The National Academy of Elder Law Attorneys asked its members to share this post:

“This Week: House Could Vote on Tax-Favored Accounts
for Some Persons with Disabilities

The House may potentially vote on a bill this week that would create tax-favored accounts for children and adults whose disability occurred before age 26.

The most recent version of the bill, known as the ABLE Act, would allow these tax-favored accounts to receive up to the annual gift tax exemption (currently $14,000 per year). Beneficiaries are restricted to one account, but anyone could contribute to their account.

According to the Congressional Budget Office, “assets in an ABLE account and distributions from the account for qualified disability expenses would be disregarded when determining the qualified beneficiary’s eligibility for most federal means-tested benefits. For SSI [Supplemental Security Income], only the first $100,000 in each ABLE account would be disregarded.”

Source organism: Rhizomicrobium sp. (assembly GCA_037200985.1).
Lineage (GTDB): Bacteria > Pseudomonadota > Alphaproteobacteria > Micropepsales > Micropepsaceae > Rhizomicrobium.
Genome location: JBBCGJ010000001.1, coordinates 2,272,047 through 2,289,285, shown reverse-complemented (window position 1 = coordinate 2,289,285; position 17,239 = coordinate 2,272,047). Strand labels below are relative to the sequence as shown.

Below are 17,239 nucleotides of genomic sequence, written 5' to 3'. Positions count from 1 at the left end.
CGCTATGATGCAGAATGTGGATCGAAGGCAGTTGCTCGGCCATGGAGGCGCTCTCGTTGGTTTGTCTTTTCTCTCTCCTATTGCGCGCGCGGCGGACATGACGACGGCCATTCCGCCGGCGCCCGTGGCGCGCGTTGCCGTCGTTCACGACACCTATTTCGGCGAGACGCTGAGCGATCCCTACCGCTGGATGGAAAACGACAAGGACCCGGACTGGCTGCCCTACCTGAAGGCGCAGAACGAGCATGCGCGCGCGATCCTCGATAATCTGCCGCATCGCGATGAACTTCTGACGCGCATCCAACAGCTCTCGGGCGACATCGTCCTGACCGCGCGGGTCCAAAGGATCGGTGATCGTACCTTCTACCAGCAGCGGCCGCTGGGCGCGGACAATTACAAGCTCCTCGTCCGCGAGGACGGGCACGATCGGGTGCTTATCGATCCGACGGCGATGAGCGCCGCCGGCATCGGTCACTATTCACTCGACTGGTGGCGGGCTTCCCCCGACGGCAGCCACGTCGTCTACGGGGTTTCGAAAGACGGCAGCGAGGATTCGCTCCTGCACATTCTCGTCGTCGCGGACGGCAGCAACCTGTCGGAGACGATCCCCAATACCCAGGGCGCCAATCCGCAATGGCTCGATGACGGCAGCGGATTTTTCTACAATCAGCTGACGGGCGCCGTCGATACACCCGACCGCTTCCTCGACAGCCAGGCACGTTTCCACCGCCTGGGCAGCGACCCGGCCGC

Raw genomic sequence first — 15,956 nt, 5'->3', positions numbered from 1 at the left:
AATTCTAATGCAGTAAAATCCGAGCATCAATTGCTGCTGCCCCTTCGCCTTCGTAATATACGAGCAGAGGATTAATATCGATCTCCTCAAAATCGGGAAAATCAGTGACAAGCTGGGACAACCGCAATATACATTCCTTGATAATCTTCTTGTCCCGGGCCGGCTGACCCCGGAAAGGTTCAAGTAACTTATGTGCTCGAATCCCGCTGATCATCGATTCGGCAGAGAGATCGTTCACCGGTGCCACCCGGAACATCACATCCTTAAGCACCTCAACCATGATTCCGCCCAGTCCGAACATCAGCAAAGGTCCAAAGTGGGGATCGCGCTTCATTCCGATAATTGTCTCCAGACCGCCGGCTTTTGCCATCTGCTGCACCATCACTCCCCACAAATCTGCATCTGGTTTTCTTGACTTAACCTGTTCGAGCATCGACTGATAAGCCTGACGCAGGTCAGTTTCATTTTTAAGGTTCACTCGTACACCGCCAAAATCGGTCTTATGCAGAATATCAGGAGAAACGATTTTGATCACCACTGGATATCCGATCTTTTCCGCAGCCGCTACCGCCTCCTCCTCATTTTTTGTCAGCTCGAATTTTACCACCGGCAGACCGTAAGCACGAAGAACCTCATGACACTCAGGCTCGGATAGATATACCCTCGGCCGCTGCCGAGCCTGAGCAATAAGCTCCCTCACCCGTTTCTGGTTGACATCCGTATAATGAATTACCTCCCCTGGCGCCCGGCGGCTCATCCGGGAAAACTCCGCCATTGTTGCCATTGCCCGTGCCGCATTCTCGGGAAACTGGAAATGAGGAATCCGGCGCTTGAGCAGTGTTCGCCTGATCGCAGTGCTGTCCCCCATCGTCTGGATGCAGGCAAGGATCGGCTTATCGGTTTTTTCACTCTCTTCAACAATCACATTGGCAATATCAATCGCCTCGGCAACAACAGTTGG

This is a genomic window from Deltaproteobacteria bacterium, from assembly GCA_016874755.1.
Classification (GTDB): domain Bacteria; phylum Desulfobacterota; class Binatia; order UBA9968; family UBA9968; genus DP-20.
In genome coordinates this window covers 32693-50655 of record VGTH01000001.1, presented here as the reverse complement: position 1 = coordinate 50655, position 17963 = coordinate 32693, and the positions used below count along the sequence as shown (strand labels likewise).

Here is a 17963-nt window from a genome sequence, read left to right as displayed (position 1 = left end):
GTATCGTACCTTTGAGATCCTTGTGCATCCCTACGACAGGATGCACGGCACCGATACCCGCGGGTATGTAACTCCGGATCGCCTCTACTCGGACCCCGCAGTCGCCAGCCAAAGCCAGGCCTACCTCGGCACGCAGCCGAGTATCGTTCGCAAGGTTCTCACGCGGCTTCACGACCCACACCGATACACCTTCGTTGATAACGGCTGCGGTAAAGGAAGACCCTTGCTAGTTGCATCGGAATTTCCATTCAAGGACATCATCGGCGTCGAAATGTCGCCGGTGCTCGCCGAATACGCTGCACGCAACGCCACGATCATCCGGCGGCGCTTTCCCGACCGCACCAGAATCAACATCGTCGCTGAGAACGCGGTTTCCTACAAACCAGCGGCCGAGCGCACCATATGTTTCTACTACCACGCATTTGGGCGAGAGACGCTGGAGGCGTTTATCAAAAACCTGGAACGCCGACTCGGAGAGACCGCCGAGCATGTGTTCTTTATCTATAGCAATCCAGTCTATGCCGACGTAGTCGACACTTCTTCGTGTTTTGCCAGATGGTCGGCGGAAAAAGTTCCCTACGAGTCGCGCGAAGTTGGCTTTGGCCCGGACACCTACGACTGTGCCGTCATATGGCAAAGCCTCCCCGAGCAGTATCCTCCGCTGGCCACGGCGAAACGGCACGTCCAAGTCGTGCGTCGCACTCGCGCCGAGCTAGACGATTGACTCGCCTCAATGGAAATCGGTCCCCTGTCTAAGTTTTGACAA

The news came as part of the House Majority Leader Kevin McCarthy’s (R-CA) floor schedule for the week. Congress hopes to finish up its lame-duck session in the next two weeks.

The Senate would still need to pass the Act before going to the President’s desk for signature. The original version, which was substantially larger in scope, had 74 co-sponsors in the Senate and 380 in the House.

NAELA will continue to monitor this legislation as it develops.”

Source:, December 1, 2014